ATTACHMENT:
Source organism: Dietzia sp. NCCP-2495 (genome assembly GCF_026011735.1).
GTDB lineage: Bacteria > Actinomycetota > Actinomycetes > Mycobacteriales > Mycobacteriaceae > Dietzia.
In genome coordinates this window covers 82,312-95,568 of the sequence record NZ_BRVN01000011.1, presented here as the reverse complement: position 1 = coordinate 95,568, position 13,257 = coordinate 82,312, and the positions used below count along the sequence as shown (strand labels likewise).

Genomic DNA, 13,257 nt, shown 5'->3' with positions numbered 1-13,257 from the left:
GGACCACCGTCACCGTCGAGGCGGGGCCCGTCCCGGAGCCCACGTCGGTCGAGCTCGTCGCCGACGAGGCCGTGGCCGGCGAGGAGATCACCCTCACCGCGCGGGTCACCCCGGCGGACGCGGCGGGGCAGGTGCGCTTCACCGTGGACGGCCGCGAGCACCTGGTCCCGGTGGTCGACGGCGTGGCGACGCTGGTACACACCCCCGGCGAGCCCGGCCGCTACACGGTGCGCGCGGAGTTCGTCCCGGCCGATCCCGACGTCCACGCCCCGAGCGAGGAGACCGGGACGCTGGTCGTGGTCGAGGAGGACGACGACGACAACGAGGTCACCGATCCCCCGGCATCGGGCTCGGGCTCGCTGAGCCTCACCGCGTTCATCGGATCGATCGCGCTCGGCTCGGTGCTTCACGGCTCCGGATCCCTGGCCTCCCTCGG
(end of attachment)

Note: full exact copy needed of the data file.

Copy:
Source organism: Dietzia sp. NCCP-2495 (genome assembly GCF_026011735.1).
GTDB lineage: Bacteria > Actinomycetota > Actinomycetes > Mycobacteriales > Mycobacteriaceae > Dietzia.
In genome coordinates this window covers 82,312-95,568 of the sequence record NZ_BRVN01000011.1, presented here as the reverse complement: position 1 = coordinate 95,568, position 13,257 = coordinate 82,312, and the positions used below count along the sequence as shown (strand labels likewise).

Genomic DNA, 13,257 nt, shown 5'->3' with positions numbered 1-13,257 from the left:
GGACCACCGTCACCGTCGAGGCGGGGCCCGTCCCGGAGCCCACGTCGGTCGAGCTCGTCGCCGACGAGGCCGTGGCCGGCGAGGAGATCACCCTCACCGCGCGGGTCACCCCGGCGGACGCGGCGGGGCAGGTGCGCTTCACCGTGGACGGCCGCGAGCACCTGGTCCCGGTGGTCGACGGCGTGGCGACGCTGGTACACACCCCCGGCGAGCCCGGCCGCTACACGGTGCGCGCGGAGTTCGTCCCGGCCGATCCCGACGTCCACGCCCCGAGCGAGGAGACCGGGACGCTGGTCGTGGTCGAGGAGGACGACGACGACAACGAGGTCACCGATCCCCCGGCATCGGGCTCGGGCTCGCTGAGCCTCACCGCGTTCATCGGATCGATCGCGCTCGGCTCGGTGCTTCACGGCTCCGGATCCCTGGCCTCCCTCGG